and so many visitors could equally -totally- ignore this mondrian,

or this rothko,

which doesn't suggest that there's a problem with the paintings -nor for that matter with the people's lack of attention. people go to museums for different reasons: to see and be seen, to partake of so called culture, to validate their taste or distaste, etc. standing in front of a painting is as fuzzy as a politician averring his honesty.

in fact, with a lot of modern art, one must develop predispositions to understand what one sees. for instance, one may need different abstract glasses for the mondrian and the rothko above (they belong in different styles).

let's come back to spalding:
Traditionally, in exhibitions of ‘real art’, visitors cluster around the paintings or sculptures while the rest of the gallery is empty. The Hirst exhibition is another matter. People mill about like unmagnetised iron filings. Why? Nobody is engaged. One enormous spot painting is half hidden behind a formaldehyde-preserved cow. Smaller vitrines containing skulls are dumped on the floor at random.  
once again, betting on people's "attention" to discuss aesthetic evaluations is -at best- chancy.
But it is the rotting cow head, called A Thousand Years, that I can’t bear to look at. Blood trickles out of it, swarms of flies feast on it and the horrific stench is pumped into the gallery. ‘It’s very macabre,’ says Craig Thurlby. What an understatement. ‘I interpret the flies and cow as life and death, so I guess it has meaning and stuff,’ says Craig.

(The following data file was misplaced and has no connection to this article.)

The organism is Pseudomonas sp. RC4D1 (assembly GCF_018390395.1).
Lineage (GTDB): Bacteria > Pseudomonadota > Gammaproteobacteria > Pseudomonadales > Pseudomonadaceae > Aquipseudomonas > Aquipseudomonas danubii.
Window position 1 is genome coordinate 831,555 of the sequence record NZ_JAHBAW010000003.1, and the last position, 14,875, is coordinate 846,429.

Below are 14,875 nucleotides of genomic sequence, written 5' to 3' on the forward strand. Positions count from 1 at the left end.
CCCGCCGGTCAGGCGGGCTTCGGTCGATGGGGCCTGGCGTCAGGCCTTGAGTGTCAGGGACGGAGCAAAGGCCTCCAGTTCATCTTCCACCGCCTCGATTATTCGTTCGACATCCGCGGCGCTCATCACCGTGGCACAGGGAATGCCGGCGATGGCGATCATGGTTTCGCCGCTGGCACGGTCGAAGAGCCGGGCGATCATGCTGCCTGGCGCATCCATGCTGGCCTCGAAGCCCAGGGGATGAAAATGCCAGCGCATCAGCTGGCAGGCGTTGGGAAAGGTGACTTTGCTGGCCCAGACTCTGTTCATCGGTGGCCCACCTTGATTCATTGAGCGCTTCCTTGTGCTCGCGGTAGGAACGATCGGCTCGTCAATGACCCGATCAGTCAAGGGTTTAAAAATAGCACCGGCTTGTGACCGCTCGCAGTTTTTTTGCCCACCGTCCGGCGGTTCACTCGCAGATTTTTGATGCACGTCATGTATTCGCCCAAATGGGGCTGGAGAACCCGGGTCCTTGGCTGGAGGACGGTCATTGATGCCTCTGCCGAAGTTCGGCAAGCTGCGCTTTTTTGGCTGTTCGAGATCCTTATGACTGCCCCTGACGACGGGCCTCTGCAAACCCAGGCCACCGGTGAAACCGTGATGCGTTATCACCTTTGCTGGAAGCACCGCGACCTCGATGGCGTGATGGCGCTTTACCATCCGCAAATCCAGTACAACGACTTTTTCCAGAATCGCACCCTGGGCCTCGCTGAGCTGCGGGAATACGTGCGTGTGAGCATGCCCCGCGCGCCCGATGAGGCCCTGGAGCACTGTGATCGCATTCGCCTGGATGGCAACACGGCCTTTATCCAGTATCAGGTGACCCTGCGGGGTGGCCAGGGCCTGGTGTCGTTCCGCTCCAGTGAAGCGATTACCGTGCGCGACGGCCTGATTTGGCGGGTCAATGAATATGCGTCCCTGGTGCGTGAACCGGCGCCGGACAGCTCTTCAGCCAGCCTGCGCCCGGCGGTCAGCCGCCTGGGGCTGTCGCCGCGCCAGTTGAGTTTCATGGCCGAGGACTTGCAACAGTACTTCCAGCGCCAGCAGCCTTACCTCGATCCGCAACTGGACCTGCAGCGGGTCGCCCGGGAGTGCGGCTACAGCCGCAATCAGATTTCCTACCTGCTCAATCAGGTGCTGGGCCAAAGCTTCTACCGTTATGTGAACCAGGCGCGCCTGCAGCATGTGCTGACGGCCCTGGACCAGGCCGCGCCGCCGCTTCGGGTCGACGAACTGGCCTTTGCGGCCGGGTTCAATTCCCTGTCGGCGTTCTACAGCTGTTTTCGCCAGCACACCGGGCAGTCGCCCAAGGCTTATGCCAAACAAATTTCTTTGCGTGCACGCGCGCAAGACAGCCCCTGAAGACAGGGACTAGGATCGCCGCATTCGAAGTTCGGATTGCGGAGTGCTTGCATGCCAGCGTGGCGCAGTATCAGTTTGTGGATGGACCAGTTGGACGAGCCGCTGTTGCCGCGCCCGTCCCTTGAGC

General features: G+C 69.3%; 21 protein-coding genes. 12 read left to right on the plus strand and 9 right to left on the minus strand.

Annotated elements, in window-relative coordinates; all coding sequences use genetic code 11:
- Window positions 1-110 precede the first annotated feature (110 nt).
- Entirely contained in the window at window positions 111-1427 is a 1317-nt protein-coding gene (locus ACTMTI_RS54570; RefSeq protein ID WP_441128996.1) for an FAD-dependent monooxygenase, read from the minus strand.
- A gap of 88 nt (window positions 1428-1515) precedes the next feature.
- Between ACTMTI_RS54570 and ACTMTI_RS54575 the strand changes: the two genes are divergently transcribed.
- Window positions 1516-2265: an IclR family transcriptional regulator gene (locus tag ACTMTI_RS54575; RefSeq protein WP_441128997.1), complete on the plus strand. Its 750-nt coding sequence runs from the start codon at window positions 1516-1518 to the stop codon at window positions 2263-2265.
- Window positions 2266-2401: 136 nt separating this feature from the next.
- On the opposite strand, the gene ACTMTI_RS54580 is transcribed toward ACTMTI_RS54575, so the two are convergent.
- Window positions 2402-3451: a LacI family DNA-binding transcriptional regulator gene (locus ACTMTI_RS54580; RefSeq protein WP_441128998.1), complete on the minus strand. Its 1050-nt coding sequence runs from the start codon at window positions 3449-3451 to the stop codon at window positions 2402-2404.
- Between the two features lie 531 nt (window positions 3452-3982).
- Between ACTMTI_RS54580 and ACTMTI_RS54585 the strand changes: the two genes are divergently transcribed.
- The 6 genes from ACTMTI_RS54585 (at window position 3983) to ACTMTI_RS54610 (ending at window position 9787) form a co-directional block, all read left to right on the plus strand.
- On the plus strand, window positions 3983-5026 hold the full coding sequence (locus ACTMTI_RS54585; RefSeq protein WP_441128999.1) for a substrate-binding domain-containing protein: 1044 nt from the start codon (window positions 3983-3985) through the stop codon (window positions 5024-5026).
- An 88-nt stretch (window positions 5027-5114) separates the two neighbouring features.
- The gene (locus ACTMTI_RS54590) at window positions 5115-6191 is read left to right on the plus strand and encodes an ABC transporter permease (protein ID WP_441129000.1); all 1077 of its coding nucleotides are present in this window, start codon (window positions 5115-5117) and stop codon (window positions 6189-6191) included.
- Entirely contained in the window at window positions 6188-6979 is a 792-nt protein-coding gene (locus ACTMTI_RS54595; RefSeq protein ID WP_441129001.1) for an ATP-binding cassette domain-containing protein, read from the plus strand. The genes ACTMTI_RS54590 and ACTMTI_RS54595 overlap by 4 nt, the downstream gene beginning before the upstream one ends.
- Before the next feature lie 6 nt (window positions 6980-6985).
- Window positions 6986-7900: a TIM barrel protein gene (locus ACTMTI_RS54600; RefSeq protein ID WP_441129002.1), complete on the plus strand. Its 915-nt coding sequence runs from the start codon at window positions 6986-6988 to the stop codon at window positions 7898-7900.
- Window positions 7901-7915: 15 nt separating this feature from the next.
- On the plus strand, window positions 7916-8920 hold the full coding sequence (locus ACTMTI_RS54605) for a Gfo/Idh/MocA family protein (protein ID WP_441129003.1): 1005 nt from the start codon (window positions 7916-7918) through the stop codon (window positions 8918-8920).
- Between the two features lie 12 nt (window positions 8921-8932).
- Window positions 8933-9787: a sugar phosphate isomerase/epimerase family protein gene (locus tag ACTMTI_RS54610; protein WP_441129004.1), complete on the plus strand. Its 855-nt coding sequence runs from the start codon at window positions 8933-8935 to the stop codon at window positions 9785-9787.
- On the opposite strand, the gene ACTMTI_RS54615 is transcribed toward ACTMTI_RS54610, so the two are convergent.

is spalding not begging the question of whether hirst is a con artist by appealing to his own feelings to establish the very conclusion he's set out to prove? it's like saying: "the reason i hate your work is because of the way it makes me feel."

in parenthesis, why should one eschew the macabre?

can you smell the rot & hear the hellish quavering inside this boschian nightmare?

i expected much more. i've read spalding's the eclipse of art and found his arguments against contemporary art quite interesting. here he's just cerebrating in circles.

at some point, the critic explores a promising angle:
I’ve long believed him to be a money-hungry charlatan but as the richest living artist at the age of 46, he must be doing something right.
then he misses his opportunity with this platitude:
It was at Goldsmiths that he met Charles Saatchi, who would propel him from chancer to millionaire before they parted company in 2003 after a disagreement over the way Hirst’s works were staged at Saatchi’s gallery. Around that time, Hirst admitted: ‘I can’t wait to get into a position to make really bad art and get away with it.’ Which raises the question: is he consciously playing us for fools?
what's spalding's point really? we get a philippic against conceptual art buttressed on what? "feel"? people's attention? the macabre?

spalding is all over the place & hirst is just a cog in the machine!

(to be continued)

1 comment:

Ophear Art said...